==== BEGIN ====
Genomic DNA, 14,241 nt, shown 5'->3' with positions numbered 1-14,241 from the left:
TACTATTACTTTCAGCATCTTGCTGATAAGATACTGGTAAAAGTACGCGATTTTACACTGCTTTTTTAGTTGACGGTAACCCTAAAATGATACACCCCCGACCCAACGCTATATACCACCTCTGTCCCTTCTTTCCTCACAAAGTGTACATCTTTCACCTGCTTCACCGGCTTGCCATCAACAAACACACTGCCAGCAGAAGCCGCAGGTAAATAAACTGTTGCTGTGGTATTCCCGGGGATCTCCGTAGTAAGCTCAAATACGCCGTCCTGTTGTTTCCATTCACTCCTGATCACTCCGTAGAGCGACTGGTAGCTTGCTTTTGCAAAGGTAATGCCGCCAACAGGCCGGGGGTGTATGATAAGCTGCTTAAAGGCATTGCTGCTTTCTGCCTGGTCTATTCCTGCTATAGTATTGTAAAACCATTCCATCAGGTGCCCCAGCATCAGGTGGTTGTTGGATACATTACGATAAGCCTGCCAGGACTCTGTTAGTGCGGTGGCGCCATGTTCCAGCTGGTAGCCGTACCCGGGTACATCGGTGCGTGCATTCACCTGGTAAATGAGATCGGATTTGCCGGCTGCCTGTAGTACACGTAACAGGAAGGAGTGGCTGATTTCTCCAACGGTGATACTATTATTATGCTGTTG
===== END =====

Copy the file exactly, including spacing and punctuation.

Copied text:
Genomic DNA, 14,241 nt, shown 5'->3' with positions numbered 1-14,241 from the left:
TACTATTACTTTCAGCATCTTGCTGATAAGATACTGGTAAAAGTACGCGATTTTACACTGCTTTTTTAGTTGACGGTAACCCTAAAATGATACACCCCCGACCCAACGCTATATACCACCTCTGTCCCTTCTTTCCTCACAAAGTGTACATCTTTCACCTGCTTCACCGGCTTGCCATCAACAAACACACTGCCAGCAGAAGCCGCAGGTAAATAAACTGTTGCTGTGGTATTCCCGGGGATCTCCGTAGTAAGCTCAAATACGCCGTCCTGTTGTTTCCATTCACTCCTGATCACTCCGTAGAGCGACTGGTAGCTTGCTTTTGCAAAGGTAATGCCGCCAACAGGCCGGGGGTGTATGATAAGCTGCTTAAAGGCATTGCTGCTTTCTGCCTGGTCTATTCCTGCTATAGTATTGTAAAACCATTCCATCAGGTGCCCCAGCATCAGGTGGTTGTTGGATACATTACGATAAGCCTGCCAGGACTCTGTTAGTGCGGTGGCGCCATGTTCCAGCTGGTAGCCGTACCCGGGTACATCGGTGCGTGCATTCACCTGGTAAATGAGATCGGATTTGCCGGCTGCCTGTAGTACACGTAACAGGAAGGAGTGGCTGATTTCTCCAACGGTGATACTATTATTATGCTGTTG